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ETSU researching treatment for hardening of arteries

Contributed • Jun 28, 2019 at 5:08 PM

Research underway at East Tennessee State University Quillen College of Medicine is examining possible drug therapies that could help alleviate the hardening of arteries, or arteriosclerosis, in humans.

Dr. Douglas Thewke, associate professor at Quillen’s Department of Biomedical Sciences, received a major grant award from ETSU’s Research Development Committee to focus on the role of the type 2 cannabinoid receptor (CB2). Cannabinoid receptors control bone formation and the development of atherosclerosis, which is a specific type of hardening of the arteries (arteriosclerosis) caused by a buildup of plaque inside the artery walls.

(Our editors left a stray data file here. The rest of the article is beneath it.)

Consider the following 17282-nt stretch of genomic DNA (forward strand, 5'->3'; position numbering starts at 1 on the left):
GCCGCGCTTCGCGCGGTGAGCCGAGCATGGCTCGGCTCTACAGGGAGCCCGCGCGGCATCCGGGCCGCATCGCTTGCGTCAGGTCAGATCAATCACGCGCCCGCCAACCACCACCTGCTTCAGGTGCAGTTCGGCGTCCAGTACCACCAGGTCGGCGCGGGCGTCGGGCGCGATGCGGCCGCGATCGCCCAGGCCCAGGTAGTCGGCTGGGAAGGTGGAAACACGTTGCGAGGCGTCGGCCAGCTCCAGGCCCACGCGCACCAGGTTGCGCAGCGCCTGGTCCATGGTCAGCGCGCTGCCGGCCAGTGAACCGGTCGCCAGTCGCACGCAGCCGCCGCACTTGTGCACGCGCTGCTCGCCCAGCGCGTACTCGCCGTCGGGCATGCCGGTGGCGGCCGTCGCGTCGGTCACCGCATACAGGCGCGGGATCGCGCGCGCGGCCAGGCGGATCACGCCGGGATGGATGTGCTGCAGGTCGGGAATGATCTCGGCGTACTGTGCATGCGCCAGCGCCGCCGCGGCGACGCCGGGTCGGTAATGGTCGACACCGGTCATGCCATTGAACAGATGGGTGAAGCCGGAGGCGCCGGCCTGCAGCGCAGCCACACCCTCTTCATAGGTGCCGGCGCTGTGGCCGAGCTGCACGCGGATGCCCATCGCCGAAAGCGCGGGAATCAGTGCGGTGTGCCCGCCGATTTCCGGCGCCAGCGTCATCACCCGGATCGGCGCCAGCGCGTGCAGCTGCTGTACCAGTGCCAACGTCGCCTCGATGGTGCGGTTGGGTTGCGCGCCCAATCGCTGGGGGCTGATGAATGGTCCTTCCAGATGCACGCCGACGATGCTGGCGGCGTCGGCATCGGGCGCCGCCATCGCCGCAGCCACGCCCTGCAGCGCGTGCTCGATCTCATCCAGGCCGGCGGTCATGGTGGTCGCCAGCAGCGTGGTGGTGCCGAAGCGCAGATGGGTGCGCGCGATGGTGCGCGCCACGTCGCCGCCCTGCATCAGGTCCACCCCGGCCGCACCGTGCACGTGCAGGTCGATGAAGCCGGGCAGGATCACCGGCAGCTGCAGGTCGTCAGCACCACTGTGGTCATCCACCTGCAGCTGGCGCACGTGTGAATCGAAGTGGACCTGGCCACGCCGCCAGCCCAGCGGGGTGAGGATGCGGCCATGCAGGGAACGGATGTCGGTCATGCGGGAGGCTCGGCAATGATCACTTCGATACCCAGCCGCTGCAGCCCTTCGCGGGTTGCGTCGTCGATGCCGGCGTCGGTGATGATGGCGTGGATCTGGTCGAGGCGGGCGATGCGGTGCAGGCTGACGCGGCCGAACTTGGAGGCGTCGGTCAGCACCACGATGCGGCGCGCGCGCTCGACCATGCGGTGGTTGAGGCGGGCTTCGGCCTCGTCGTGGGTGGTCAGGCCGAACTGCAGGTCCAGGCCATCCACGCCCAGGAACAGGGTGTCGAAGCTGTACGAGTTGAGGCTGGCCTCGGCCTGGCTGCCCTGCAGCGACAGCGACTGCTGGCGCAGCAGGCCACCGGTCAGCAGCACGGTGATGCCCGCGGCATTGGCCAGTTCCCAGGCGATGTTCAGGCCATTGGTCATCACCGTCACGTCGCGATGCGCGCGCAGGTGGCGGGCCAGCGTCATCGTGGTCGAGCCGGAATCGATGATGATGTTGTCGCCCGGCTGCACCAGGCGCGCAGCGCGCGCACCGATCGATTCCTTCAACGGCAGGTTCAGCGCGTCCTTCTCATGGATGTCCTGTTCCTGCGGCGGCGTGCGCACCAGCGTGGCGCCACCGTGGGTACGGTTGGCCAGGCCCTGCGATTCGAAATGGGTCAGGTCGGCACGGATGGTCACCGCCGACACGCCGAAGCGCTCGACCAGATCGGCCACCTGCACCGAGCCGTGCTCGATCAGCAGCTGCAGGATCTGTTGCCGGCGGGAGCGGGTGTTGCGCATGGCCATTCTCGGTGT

“Arteriosclerosis results partly from medial calcification (MC) deposition of calcium in the middle layer of the arterial wall,” Thewke said. “MC is a strong risk factor for heart attacks, strokes and lower limb amputations. Currently, there are no effective treatments for arteriosclerosis.”

According to the Centers for Disease Control and Prevention, coronary artery disease is the most common type of heart disease in the United States. Thewke hopes that his research will lead to new treatments to curb this problem.

“The primary goal of my study is to determine if CB2 plays a role in calcification of the middle layers of arteries,” Thewke said. “If it does, drugs targeting CB2 can be developed to help prevent or reverse the hardening of arteries in humans.”

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